Breast cancer is a fear that most women have at the back of their heads. That is why for most people self-breast exam is hard to go through. They tend to panic when the breast does not feel like it usually does. Finding something on your breast is frightening but how do we know that it is a cancerous tumor or a cyst?
Continue reading to find out their differences and their likely features.
What is a breast cyst?
Women of any age can develop breast cysts, but those who are premenopausal are more likely to do so.
Cysts in the breast are fluid-filled sacs that develop there. Typically, they are innocuous (benign). You can have a single breast cyst or more. Although it can also feel hard, a breast cyst typically feels like a grape or a water-filled balloon.
Breast cysts are not often treated unless they are large, painful, or unpleasant. In that case, emptying a breast cyst of fluid might assist with symptoms.
What are the symptoms of breast cysts?
Breast lumps or areas of thickening that are painful to the touch are possible symptoms of breast cysts. Also, the mass can move around readily under the skin. Furthermore, some women can feel pain or discomfort in their breasts, especially prior to their period.
Breast cysts occasionally go unnoticed for long periods of time. If you encounter any symptoms that worry you or observe any changes in your breasts, it's crucial to see a doctor. To find out if a breast cyst is present, they will be able to undertake an examination and perhaps a diagnostic imaging test.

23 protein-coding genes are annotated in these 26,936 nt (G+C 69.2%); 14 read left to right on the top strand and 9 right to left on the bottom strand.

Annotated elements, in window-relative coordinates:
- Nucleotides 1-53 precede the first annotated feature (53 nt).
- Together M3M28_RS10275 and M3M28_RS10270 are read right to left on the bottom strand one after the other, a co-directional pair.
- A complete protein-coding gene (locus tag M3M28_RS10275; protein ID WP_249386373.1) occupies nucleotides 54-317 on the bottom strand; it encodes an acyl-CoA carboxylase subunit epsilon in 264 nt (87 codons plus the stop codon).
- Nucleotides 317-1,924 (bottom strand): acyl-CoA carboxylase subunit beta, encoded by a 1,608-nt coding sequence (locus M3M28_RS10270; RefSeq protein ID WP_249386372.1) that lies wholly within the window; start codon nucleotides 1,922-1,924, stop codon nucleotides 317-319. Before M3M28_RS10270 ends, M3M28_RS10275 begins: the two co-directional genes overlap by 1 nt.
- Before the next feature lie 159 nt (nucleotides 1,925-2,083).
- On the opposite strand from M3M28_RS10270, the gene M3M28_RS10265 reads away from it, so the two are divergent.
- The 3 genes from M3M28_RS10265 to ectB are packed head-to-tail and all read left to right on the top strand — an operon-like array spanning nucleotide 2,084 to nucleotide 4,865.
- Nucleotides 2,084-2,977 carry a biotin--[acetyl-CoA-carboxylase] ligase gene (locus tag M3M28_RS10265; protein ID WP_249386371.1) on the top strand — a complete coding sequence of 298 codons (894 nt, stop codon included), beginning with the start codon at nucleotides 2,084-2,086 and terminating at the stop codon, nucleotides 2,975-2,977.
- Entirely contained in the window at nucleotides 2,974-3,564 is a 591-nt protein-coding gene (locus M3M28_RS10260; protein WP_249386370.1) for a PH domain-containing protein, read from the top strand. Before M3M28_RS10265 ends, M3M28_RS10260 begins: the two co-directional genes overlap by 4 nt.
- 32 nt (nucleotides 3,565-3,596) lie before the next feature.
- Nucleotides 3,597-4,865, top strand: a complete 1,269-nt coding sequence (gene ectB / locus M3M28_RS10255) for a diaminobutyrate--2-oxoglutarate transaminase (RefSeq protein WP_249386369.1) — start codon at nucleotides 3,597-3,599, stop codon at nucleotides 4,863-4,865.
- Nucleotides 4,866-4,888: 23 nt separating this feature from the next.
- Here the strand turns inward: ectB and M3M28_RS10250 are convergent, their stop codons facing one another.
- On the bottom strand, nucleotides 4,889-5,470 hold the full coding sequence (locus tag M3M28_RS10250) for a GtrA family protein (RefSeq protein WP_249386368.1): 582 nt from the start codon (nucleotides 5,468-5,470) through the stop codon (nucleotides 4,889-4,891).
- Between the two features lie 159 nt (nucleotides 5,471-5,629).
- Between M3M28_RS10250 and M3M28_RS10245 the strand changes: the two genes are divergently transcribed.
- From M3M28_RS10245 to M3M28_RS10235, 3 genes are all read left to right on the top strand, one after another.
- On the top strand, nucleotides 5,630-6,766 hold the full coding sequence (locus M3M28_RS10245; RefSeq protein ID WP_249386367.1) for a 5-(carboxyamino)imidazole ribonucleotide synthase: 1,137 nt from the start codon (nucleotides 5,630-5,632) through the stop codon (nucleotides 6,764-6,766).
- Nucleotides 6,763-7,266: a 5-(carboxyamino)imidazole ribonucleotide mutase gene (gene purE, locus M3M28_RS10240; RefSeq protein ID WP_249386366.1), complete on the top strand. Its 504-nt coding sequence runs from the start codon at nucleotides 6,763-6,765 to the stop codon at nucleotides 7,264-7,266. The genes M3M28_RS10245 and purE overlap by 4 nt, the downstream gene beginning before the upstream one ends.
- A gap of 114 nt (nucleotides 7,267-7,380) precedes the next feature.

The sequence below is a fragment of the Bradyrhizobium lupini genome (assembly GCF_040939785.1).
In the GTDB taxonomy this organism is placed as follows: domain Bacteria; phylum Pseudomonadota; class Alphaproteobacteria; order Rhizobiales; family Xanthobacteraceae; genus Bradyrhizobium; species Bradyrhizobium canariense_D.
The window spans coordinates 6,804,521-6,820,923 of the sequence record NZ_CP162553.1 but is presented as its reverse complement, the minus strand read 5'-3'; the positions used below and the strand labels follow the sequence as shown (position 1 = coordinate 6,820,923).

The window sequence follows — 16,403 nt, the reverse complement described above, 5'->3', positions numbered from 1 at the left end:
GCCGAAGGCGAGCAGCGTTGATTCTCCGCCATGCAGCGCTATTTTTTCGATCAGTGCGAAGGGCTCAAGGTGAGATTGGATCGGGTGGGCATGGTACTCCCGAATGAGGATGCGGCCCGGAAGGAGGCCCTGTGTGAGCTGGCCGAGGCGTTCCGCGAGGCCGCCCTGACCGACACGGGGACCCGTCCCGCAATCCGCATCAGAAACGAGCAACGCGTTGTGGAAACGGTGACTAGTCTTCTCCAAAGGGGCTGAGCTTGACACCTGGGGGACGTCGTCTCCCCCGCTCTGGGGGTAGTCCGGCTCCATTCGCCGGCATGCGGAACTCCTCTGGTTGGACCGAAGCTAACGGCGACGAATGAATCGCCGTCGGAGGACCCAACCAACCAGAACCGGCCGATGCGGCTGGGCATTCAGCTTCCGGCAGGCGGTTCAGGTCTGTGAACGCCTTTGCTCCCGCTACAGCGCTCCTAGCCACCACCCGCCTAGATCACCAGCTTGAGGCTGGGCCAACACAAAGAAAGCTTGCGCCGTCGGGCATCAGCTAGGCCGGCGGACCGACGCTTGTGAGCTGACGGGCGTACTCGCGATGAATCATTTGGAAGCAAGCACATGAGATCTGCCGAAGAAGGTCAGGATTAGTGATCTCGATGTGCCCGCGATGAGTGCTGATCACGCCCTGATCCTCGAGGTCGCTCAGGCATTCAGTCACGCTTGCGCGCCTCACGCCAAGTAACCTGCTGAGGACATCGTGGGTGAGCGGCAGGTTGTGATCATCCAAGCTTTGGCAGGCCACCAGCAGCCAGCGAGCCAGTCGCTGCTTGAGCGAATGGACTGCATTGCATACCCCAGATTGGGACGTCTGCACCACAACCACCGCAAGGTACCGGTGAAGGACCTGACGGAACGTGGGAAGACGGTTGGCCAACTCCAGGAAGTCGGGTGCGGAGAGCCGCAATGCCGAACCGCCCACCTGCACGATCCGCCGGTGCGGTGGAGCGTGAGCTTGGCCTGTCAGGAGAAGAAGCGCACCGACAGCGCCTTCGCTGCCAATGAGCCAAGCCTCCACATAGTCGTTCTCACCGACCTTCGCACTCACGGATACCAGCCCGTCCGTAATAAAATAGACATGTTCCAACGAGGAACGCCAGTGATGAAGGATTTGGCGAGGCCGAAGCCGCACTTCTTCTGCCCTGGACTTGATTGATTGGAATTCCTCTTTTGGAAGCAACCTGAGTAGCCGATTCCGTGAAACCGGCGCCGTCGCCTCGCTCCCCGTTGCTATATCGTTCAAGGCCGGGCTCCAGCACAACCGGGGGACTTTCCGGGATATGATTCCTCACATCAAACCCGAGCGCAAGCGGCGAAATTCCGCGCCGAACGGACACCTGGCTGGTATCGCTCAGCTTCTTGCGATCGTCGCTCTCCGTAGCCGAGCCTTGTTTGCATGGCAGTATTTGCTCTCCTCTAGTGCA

What causes breast cysts?
The breast ducts may become obstructed as a result of hormonal changes, such as an increase in estrogen and progesterone levels, which can result in a cyst developing. Breast cysts can also develop as a result of specific drugs or medical conditions, such as Polycystic Ovary Syndrome (PCOS).
Cysts may additionally form as a result of damage to the breast tissue. Some breast cysts may also be fibroadenomas, which are benign (non-cancerous) tumors.
What is a breast tumor?
An unnatural cell growth within the breast tissue is known as a tumor. The benign (non-cancerous) or malignant nature of these cells might cause a lump or tumor to form (cancerous). Breast lumps that are benign are also referred to as benign breast tumors; they are not cancerous and do not metastasize. They are treatable and don't need any more care. They could have a fibroadenoma, cysts, or even lipomas, among other various forms.
Breast cancer, also known as malignant breast tumors, is cancer that, if left untreated, can spread to other body parts. Both men and women can acquire breast cancer, but women are more likely to do so. The most typical signs of breast cancer include a lump or mass in the breast, changes to the breast's size or form, and modifications to the skin or nipples. Breast soreness, changes in the size or shape of the nipple or areola, or discharge from the nipple are examples of further symptoms.
Symptoms of breast tumor
A tumor is swelling or growth in any part of the body. It contains solid masses of tissue that are not normal. It can be cancerous or noncancerous.